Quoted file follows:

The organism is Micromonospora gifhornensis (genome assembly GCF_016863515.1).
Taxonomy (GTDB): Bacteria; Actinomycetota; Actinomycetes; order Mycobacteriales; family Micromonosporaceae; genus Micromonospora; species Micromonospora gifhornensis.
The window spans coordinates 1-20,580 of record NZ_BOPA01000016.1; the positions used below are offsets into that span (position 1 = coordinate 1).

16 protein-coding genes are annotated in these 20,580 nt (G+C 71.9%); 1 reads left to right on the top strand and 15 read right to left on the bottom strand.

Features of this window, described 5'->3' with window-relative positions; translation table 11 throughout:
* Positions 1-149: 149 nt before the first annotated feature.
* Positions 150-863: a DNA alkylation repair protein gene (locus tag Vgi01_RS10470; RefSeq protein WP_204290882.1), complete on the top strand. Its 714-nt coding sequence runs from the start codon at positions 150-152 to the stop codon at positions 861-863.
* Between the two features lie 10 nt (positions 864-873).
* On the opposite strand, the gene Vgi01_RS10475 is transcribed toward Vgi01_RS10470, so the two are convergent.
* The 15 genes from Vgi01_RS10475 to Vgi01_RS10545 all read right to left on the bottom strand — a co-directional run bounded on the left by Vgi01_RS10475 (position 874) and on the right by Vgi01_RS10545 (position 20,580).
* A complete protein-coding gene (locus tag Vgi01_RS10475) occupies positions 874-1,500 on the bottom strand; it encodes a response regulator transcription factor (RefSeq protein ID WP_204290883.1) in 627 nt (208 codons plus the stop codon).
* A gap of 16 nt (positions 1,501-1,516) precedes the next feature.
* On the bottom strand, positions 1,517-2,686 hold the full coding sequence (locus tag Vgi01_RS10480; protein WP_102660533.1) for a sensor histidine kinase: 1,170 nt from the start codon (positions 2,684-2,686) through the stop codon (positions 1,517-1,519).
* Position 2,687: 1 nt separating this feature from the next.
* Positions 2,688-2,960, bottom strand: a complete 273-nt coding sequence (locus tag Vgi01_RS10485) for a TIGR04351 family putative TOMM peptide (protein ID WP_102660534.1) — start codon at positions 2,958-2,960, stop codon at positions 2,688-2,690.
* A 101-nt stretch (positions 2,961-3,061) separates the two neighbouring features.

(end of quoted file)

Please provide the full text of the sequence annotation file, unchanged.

The organism is Micromonospora gifhornensis (genome assembly GCF_016863515.1).
Taxonomy (GTDB): Bacteria; Actinomycetota; Actinomycetes; order Mycobacteriales; family Micromonosporaceae; genus Micromonospora; species Micromonospora gifhornensis.
The window spans coordinates 1-20,580 of record NZ_BOPA01000016.1; the positions used below are offsets into that span (position 1 = coordinate 1).

16 protein-coding genes are annotated in these 20,580 nt (G+C 71.9%); 1 reads left to right on the top strand and 15 read right to left on the bottom strand.

Features of this window, described 5'->3' with window-relative positions; translation table 11 throughout:
* Positions 1-149: 149 nt before the first annotated feature.
* Positions 150-863: a DNA alkylation repair protein gene (locus tag Vgi01_RS10470; RefSeq protein WP_204290882.1), complete on the top strand. Its 714-nt coding sequence runs from the start codon at positions 150-152 to the stop codon at positions 861-863.
* Between the two features lie 10 nt (positions 864-873).
* On the opposite strand, the gene Vgi01_RS10475 is transcribed toward Vgi01_RS10470, so the two are convergent.
* The 15 genes from Vgi01_RS10475 to Vgi01_RS10545 all read right to left on the bottom strand — a co-directional run bounded on the left by Vgi01_RS10475 (position 874) and on the right by Vgi01_RS10545 (position 20,580).
* A complete protein-coding gene (locus tag Vgi01_RS10475) occupies positions 874-1,500 on the bottom strand; it encodes a response regulator transcription factor (RefSeq protein ID WP_204290883.1) in 627 nt (208 codons plus the stop codon).
* A gap of 16 nt (positions 1,501-1,516) precedes the next feature.
* On the bottom strand, positions 1,517-2,686 hold the full coding sequence (locus tag Vgi01_RS10480; protein WP_102660533.1) for a sensor histidine kinase: 1,170 nt from the start codon (positions 2,684-2,686) through the stop codon (positions 1,517-1,519).
* Position 2,687: 1 nt separating this feature from the next.
* Positions 2,688-2,960, bottom strand: a complete 273-nt coding sequence (locus tag Vgi01_RS10485) for a TIGR04351 family putative TOMM peptide (protein ID WP_102660534.1) — start codon at positions 2,958-2,960, stop codon at positions 2,688-2,690.
* A 101-nt stretch (positions 2,961-3,061) separates the two neighbouring features.